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Cavity into Dentin

Posted Sep 28 2011 2:31pm
Dear Dr. Ellie
Thank you for responding [to a previous email] I know you are busy.

There was just one thing missing that I wanted to know form you. If there is a cavity already in the dentin of the tooth. Would it require a filling, or could using your system "clean" the tooth like you said in your response below?

Any cavity too big to repair will not get worse - but it will get "cleaner" and the enamel and dentin will be "stronger" and the gums "healthier" if you do eventually need to have a filling.


I see no down side to getting started as soon as possible.

Thanks,

A





Hi A,

There are numerous factors that determine the amount and speed of a cavity repair.

In the old days when dentists didn't understand that acidity was the problem, they would eliminate sugar - but that is unable to control a cavity.

Until recently dentists believed that once bacteria were into the dentin, the cavity would continue to move towards the center of the tooth.

This was because they did not have xylitol to inactivate and kill the bacteria - but when you use xylitol things are different!!

First project

Before healing can begin it is necessary to kill the lead bacteria at the dentin junction.

This involves frequent use of xylitol - at least 5 grams and at least 5 times a day - especially after meals.

It takes about a month (4/5 weeks) - depending on the amount of infection. One small new cavity will be less infection that say, 15 aging cavities.

Xylitol can stop the progress of a lesion - and any dentist who does not "believe" this is possible, has probably never tried 100 percent xylitol and the combined use of my mouth rinse system.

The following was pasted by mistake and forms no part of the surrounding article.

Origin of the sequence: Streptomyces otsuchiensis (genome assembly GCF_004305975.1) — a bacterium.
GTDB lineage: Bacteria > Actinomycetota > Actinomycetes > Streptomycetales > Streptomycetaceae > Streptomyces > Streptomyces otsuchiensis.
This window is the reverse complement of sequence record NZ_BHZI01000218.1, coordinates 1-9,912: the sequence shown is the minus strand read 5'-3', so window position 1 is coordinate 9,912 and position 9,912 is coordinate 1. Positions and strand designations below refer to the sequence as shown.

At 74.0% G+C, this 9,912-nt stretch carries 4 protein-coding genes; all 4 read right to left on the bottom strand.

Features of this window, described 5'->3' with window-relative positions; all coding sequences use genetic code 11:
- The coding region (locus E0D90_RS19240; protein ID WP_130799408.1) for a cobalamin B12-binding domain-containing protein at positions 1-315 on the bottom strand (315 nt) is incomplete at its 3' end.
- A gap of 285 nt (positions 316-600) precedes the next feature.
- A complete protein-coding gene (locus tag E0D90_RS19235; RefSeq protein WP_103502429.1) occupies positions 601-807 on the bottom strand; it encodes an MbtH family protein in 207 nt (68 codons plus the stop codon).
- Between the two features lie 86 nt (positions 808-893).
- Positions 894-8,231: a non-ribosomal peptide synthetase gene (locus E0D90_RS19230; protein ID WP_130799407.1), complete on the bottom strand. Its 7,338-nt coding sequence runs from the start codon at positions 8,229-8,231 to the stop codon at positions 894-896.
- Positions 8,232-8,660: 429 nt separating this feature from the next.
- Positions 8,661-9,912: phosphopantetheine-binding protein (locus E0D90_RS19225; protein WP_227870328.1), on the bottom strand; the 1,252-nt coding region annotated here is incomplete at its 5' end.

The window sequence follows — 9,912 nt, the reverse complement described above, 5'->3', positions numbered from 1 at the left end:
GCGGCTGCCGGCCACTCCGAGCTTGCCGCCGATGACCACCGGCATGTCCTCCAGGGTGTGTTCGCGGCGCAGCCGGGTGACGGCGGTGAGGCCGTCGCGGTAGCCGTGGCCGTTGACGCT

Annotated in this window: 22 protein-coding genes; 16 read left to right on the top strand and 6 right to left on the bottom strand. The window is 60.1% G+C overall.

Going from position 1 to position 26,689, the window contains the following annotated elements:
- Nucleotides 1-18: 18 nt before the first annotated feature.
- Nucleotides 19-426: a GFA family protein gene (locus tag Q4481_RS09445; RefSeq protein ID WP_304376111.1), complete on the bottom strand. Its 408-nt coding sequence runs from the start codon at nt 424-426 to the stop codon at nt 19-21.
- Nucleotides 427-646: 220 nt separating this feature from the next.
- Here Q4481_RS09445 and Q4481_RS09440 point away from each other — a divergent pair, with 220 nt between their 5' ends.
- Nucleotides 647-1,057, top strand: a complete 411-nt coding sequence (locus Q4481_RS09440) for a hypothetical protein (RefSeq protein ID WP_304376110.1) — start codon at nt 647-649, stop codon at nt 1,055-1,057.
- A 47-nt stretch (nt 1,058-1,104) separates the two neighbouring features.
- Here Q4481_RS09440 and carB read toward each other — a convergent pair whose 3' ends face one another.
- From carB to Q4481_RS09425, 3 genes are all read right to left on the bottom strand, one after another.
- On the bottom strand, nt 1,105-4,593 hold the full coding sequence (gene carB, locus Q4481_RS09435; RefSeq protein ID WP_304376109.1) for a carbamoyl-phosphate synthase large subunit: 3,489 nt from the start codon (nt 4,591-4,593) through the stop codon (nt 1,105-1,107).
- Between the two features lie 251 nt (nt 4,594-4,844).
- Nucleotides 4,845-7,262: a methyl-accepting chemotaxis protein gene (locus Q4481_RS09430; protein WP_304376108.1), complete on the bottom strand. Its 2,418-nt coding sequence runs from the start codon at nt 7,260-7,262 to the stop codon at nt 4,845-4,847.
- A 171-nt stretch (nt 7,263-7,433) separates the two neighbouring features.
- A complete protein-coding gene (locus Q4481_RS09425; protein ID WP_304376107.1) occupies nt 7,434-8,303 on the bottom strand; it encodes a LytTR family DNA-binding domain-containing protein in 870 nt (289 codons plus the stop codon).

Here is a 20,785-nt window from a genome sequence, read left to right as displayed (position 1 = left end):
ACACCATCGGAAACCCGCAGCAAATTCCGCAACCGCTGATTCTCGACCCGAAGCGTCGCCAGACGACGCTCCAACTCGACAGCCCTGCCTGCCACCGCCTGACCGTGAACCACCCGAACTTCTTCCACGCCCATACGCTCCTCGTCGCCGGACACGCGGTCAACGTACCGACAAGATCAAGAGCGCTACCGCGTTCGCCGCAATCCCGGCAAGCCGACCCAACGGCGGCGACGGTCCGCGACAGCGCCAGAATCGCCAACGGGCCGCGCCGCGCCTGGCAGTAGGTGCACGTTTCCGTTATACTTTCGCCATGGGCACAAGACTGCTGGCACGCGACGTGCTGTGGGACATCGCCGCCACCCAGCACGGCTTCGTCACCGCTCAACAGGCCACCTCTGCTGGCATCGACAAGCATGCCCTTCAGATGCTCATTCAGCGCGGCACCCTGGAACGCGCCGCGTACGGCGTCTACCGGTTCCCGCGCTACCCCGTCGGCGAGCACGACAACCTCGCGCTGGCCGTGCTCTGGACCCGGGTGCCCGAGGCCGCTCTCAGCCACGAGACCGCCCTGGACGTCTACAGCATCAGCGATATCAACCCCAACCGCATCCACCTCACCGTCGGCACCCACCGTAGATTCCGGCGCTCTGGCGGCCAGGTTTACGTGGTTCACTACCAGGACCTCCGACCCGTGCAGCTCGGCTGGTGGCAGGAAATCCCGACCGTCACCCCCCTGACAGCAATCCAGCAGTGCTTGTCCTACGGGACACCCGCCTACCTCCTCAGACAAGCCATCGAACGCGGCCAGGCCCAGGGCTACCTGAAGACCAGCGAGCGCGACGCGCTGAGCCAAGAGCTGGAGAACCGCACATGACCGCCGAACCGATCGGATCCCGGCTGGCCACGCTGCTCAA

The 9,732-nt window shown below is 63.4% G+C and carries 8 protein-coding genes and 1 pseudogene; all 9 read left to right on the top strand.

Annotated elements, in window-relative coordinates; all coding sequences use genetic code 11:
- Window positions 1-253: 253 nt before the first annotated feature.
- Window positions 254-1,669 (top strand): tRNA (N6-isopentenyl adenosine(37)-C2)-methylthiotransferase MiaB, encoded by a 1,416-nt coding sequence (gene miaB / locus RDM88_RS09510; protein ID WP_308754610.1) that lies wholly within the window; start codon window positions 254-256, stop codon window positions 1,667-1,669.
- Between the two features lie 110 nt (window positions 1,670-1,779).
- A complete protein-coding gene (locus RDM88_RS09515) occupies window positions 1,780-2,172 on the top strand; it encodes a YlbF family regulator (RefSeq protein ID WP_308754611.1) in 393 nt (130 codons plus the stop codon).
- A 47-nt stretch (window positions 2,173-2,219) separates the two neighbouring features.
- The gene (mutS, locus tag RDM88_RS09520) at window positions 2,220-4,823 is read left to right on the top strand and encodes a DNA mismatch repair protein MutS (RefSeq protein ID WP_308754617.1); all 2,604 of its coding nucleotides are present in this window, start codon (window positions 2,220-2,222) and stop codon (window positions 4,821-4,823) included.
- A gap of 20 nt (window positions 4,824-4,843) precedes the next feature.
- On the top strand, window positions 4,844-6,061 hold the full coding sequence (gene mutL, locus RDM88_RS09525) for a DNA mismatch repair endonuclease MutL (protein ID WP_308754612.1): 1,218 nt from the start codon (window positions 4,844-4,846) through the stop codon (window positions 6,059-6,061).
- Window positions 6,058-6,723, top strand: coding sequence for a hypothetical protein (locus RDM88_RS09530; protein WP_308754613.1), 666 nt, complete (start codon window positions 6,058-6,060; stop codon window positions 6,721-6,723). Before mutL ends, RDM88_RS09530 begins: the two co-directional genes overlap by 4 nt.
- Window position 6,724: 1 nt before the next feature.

I expect ( but have no proof) that Closys is an important component in this "cleaning" process, since it oxidizes the mouth - and gets rid of the worst germs that are anaerobes.

Next is Repair

Repair will be slower or inadequate if there is too much ongoing and conflicting damage.

If someone continues to drink soda, or juice etc or when they do not seek the underlying REASON and DO SOMETHING to control this damage - there may be too much damage to counter the repair.

A cavity is always the final result of a battle between a daily amount of natural repair ( which happens in every mouth to some extent) and the daily amount of damage done to that tooth.

"Encouraging" bacteria with an acidic environment or frequent "feeding" with carbohydrates simply encourages a cavity to develop and not repair.

To make repair happen more quickly it is necessary to control mouth acidity as much as possible ( ? changing a damaging habit or routine - e.g. drink juice during a meal rather than drink it as a snack)

It is also helpful to stimulate natural healing by using my mouth rinse system.

Together, the use of xylitol with my rinse system provides tools to stop and reverse cavities.

Dilute fluoride works to heal the outer shell of a tooth - but does nothing to kill the cavity bacteria nor heal the deeper part of the tooth.

Going back to the old days - generally it was only fluoride that was available to stimulate this healing of teeth.

When fluoride is used alone - only the outer part of the tooth will heal.

This is where the notion of partial healing was developed - if only fluoride is used - you do not get the deeper part of the tooth cleaned or healed.

Hope this explains the way it is - and why it is hard to give a definite answer - since it depends on how involved and motivated the patient is!


Best Wishes,

Ellie
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